Umar Hameed 3:22
Brilliant. So tell me what it feels like. When you look at, let's say, a particular real trend in Berkshire Hathaway, of course, we're not going to name names, but someone you look at and go, you know, let's call this person, Janet, or john. Let's go, john. JOHN is doing good. But I can clearly see john could be a frickin Rockstar. And why don't they see it themselves? So how do you tackle? Think of a real world situation? Of course, change the names? And how do you engage with a situation like that?

Chris Perry 3:56
Sure. Yeah. So sometimes, well, most of the time, what I find Umar is that the biggest challenge that any agent has, whether they're new, experienced, low producer, high producer, is However, their mindset is towards something. So what I focus on with most of my coaching is the results triangle. So we focus on the baseline of the triangle with their mindset first to make...

Umar Hameed 4:18

Chris Perry 4:18
...that's in the right spot. If that's in the right spot, which most cases it's not around something specific. If it's in the right spot, then we move on to their skill development. As long as they focus on the habits and skills, then they'll get the results. So it's mindset, and then skill development habits become a part of that daily routine. And then as they focus on their habit creation, and they stick with that, their skills will naturally get better, then the results come from that. But the mindset has to be there to stick with it through the obstacles, the challenges, and if it's not, then we have to dive deeper into that.

Umar Hameed 4:52
Absolutely. Another area that's challenging for a lot of people just in general sales, you get someone In a company, and they're freaking fantastic. And then management in their wisdom goes, You know what we're gonna make you, the sales manager, which is a different skill set is. And oftentimes they struggle there because people do not do things exactly the way they've done it. And they get distracted from their production because they're dealing with the people they're trying to lead. Same thing is true in the real estate business where you get someone that says, finally, you know, I'm going to develop a team, and I'm gonna get people to be part of my team. So together, we move forward. So talk about the transition, maybe two stories, story a, of somebody that did the transition really well, and build a successful team may have had a hiccup or two, and you may want to talk about that hiccup. And then after that, we'll take a look at somebody that didn't make the transition Well, with a great individual producer, but not a great team leader.

Chris Perry 5:53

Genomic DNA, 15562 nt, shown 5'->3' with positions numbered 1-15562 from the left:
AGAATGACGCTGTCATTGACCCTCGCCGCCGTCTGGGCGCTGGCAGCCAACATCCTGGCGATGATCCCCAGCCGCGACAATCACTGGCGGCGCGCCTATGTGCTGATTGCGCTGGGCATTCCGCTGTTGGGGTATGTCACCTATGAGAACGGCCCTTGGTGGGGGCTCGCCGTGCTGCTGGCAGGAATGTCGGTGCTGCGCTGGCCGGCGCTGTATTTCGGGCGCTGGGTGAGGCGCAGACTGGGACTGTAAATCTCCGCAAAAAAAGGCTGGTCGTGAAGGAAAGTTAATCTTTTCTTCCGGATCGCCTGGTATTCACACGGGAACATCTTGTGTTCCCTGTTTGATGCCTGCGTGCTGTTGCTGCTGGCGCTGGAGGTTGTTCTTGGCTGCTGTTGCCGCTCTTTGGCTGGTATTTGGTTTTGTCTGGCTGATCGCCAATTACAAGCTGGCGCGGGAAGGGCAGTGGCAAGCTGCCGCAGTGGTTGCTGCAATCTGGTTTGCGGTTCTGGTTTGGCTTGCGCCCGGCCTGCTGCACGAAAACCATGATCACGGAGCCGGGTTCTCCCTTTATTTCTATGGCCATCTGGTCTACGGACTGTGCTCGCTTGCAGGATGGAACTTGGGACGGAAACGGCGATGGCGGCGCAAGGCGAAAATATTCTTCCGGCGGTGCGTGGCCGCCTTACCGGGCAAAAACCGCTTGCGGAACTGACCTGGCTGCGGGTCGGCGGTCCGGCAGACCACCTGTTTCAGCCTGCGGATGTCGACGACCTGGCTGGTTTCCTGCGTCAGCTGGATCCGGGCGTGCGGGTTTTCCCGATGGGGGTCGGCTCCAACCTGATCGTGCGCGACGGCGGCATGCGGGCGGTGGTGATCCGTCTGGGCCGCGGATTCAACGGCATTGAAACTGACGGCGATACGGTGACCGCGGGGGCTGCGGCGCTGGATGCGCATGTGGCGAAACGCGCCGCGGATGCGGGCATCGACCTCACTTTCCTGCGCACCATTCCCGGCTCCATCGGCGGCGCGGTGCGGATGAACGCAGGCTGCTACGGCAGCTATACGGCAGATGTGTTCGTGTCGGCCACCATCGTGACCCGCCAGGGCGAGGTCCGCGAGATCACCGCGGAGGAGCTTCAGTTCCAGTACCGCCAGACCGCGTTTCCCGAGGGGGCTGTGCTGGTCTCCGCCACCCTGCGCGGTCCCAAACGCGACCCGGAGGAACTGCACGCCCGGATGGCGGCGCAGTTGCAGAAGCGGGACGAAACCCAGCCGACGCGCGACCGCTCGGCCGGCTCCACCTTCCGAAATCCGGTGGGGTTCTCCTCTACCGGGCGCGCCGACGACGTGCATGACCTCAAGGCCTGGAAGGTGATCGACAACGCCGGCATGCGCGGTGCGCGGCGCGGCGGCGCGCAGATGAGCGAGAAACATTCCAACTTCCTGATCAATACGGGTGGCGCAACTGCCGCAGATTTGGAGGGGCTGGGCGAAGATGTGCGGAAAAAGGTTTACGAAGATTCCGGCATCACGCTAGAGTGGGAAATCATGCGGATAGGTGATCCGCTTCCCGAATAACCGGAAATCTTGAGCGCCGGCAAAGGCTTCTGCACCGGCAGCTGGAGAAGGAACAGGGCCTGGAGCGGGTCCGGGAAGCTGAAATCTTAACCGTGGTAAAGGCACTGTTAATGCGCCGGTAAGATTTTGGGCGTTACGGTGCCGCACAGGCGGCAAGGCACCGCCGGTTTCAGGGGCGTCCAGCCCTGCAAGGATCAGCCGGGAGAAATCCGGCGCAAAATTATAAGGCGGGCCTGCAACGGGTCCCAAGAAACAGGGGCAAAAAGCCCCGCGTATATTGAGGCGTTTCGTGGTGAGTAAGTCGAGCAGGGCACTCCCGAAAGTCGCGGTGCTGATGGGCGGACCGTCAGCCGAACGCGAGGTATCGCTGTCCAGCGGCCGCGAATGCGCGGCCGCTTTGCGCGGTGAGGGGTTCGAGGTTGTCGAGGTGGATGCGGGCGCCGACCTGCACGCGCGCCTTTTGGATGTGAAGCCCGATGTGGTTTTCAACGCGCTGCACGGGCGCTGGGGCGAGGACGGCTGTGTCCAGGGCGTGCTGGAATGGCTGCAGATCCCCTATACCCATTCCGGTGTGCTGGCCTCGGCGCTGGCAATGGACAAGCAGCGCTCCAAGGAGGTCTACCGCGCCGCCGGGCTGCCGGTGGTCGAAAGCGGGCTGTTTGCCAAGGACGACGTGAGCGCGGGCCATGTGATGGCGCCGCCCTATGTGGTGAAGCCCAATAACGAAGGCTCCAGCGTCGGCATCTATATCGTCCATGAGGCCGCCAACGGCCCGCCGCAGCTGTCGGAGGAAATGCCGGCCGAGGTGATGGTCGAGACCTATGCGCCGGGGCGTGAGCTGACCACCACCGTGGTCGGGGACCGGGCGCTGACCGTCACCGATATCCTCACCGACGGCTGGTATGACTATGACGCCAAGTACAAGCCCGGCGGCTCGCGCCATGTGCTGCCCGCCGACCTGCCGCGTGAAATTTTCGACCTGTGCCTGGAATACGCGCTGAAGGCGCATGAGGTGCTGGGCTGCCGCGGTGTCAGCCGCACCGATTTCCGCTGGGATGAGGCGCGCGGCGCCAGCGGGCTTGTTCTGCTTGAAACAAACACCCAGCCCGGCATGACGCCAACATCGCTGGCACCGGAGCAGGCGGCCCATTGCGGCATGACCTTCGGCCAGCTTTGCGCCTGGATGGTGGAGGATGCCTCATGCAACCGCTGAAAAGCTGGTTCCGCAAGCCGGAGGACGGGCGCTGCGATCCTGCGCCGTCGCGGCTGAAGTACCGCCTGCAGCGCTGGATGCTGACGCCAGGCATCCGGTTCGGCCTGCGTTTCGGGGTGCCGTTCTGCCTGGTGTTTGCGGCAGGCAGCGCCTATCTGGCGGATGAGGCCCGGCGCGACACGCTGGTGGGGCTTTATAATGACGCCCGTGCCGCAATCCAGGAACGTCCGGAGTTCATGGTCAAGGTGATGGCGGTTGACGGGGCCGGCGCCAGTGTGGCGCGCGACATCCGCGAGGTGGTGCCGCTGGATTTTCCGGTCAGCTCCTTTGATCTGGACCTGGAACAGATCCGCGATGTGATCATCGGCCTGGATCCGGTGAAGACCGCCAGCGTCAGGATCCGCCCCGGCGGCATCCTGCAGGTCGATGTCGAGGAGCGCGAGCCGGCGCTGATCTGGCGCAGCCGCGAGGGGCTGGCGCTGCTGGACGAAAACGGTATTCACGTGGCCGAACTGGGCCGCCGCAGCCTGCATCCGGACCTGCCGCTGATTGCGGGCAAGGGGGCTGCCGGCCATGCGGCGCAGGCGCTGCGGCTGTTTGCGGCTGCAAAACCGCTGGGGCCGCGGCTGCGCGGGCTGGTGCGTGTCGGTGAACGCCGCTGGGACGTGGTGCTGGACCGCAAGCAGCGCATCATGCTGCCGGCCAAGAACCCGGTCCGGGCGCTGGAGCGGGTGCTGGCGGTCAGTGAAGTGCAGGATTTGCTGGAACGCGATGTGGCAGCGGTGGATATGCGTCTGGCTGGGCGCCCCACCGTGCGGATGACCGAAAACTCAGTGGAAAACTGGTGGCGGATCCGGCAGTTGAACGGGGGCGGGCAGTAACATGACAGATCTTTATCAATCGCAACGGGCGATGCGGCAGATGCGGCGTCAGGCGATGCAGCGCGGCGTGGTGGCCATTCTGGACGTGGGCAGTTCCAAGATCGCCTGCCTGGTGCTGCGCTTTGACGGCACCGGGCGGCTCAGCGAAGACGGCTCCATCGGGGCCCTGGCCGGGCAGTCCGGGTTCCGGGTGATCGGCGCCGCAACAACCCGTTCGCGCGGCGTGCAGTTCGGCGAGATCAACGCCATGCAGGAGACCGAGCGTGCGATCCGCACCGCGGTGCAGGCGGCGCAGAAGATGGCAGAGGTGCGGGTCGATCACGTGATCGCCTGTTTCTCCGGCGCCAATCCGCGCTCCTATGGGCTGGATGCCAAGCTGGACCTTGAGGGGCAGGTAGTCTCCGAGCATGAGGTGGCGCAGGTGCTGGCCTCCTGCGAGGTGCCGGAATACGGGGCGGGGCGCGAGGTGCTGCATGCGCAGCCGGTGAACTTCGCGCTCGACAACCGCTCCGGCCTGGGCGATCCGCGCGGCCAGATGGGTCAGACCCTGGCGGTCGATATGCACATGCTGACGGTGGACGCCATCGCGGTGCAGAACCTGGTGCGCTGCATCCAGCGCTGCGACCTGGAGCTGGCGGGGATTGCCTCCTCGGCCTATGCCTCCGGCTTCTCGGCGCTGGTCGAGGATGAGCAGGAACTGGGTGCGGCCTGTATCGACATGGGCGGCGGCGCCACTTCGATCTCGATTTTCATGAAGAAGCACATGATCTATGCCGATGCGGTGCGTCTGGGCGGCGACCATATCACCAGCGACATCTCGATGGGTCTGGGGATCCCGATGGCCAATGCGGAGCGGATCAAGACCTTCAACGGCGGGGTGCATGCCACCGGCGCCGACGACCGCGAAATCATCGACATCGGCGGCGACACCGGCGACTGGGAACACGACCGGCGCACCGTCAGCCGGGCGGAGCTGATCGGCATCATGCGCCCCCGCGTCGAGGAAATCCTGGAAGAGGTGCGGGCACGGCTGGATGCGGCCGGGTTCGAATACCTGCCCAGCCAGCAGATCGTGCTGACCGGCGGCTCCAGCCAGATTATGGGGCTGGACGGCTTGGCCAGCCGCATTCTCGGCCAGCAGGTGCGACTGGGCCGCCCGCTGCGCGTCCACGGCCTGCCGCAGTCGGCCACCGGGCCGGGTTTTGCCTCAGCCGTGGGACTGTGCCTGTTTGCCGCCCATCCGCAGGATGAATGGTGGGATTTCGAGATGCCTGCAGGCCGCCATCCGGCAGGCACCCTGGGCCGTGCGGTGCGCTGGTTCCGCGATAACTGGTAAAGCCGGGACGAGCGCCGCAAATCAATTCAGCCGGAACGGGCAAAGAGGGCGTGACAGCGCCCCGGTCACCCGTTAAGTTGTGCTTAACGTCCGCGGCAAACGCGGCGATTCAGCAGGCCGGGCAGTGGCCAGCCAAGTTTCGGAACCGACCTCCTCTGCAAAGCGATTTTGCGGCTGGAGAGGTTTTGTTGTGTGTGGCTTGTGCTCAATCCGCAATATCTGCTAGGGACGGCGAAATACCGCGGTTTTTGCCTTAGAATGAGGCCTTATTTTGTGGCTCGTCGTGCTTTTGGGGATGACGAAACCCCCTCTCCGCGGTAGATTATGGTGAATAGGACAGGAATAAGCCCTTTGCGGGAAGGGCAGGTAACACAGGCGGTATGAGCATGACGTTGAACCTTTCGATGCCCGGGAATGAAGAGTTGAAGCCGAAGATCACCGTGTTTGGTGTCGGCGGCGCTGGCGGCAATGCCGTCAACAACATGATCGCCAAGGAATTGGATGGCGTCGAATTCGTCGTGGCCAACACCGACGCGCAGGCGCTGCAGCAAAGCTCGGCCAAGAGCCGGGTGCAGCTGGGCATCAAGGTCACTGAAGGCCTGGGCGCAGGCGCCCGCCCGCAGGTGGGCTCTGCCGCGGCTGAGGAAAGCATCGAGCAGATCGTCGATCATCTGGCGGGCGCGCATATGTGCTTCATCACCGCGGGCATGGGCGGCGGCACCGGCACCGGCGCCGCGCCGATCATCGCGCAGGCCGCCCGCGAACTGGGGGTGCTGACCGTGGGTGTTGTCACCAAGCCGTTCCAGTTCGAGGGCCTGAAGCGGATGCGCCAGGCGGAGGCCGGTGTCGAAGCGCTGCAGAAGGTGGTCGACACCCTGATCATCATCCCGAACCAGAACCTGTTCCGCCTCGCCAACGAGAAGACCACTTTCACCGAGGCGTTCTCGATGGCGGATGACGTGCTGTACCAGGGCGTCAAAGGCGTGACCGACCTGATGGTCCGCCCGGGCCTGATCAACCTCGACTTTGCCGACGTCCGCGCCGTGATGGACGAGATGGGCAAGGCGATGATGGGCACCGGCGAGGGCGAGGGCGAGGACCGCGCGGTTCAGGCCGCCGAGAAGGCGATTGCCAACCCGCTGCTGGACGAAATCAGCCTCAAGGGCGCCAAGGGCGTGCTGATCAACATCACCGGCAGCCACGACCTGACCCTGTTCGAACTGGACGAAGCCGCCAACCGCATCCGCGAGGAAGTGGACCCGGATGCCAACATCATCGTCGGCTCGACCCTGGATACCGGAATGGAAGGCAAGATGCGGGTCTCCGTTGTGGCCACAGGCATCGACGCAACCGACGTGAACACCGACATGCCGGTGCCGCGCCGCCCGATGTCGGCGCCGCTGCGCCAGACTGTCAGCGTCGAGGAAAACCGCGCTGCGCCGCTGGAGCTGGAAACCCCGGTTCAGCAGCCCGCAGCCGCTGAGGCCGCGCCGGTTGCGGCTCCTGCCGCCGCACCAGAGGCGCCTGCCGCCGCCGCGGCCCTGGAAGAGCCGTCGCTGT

Okay, perfect. So the transition from sales into team leader role is what you're [garbled]

Umar Hameed 5:57
Yeah. So think of a specific example of somebody real, that made that transition really well. And what you thought the elements were that allowed them to succeed that way. And then we'll look at somebody, once again, real life names changed,

Chris Perry 6:10

Umar Hameed 6:11
that struggled.

Chris Perry 6:11
Okay. Not a problem. Yeah. So a team that I'd like to focus on, of course, they'll remain nameless, that did it really well. I think the big things that these folks do is they focus first on their leadership skills. Most of the time, when you transfer, obviously, from sales into leadership, it's a completely different skill set, as you said.

Umar Hameed 6:29

Chris Perry 6:29
And they don't focus on developing themselves as a trainer and leader and mentor and guide. So the folks that did this very well, are very, very high producers now and top notch in the industry in the Baltimore region, and they focused on growing their people, they focused on team dynamic. So not only leading people one on one, but also knowing how to lead a team, as far as getting them together for a common goal is...

Umar Hameed 6:29

Chris Perry 6:30
...a big big challenge for a lot of folks, right?

Umar Hameed 6:58
Because most, most teams out there in the world. And I'd say probably 90%, maybe 98%. When you look at the sum of the parts, the hole that's created is less than the sum of the parts because you get ego and politics and people being complacent. And once in a while you get these teams where the whole is much greater than the sum of the parts. And when that happens, that's magic.

Chris Perry 7:22

Umar Hameed 7:23
They write books about that stuff.

Chris Perry 7:24
They really do. No doubt about it. And I think that's the whole idea, you know, is one plus one equals three, when you lead it properly. There's a multiplicity effect of it. And when you have the synergy, and everyone's driving towards a common goal, then what you find is that there's this culture of support.

Umar Hameed 7:39

Chris Perry 7:39
And it's not just about me, me, me. And then what that allows the leader to do is then continue to define who they're looking for. And when you're super clear about who you're looking for,

Umar Hameed 7:50
And find them.

Chris Perry 7:50
you bring in the right people, right? Exactly.

Umar Hameed 7:51
Absolutely. And...

Chris Perry 7:52
You know who to say no to.

Umar Hameed 7:53
And when you do it super duper fantastic. One plus one is 11.

Chris Perry 7:58
Yeah, absolutely. I agree.

Umar Hameed 8:00
So tell me about a team, a producer, that was really good individually. And when they started building a team mate went sideways.